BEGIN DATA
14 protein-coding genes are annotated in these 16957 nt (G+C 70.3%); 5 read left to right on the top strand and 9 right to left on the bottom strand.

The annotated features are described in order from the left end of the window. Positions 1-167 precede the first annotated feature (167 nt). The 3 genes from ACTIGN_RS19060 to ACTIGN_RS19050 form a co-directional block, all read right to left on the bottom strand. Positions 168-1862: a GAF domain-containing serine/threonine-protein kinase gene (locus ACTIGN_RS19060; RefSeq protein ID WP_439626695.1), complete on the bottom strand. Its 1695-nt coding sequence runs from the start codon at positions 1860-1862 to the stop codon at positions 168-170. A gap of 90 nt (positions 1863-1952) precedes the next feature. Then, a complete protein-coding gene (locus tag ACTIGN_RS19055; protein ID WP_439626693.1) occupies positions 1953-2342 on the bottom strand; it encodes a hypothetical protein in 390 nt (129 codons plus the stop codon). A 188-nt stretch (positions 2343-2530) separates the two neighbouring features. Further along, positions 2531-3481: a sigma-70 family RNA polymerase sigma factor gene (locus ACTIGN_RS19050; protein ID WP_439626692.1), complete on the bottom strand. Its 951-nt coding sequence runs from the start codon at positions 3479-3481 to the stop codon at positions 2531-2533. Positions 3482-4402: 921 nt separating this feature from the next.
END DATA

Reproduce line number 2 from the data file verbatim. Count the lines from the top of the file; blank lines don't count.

The annotated features are described in order from the left end of the window. Positions 1-167 precede the first annotated feature (167 nt). The 3 genes from ACTIGN_RS19060 to ACTIGN_RS19050 form a co-directional block, all read right to left on the bottom strand. Positions 168-1862: a GAF domain-containing serine/threonine-protein kinase gene (locus ACTIGN_RS19060; RefSeq protein ID WP_439626695.1), complete on the bottom strand. Its 1695-nt coding sequence runs from the start codon at positions 1860-1862 to the stop codon at positions 168-170. A gap of 90 nt (positions 1863-1952) precedes the next feature. Then, a complete protein-coding gene (locus tag ACTIGN_RS19055; protein ID WP_439626693.1) occupies positions 1953-2342 on the bottom strand; it encodes a hypothetical protein in 390 nt (129 codons plus the stop codon). A 188-nt stretch (positions 2343-2530) separates the two neighbouring features. Further along, positions 2531-3481: a sigma-70 family RNA polymerase sigma factor gene (locus ACTIGN_RS19050; protein ID WP_439626692.1), complete on the bottom strand. Its 951-nt coding sequence runs from the start codon at positions 3479-3481 to the stop codon at positions 2531-2533. Positions 3482-4402: 921 nt separating this feature from the next.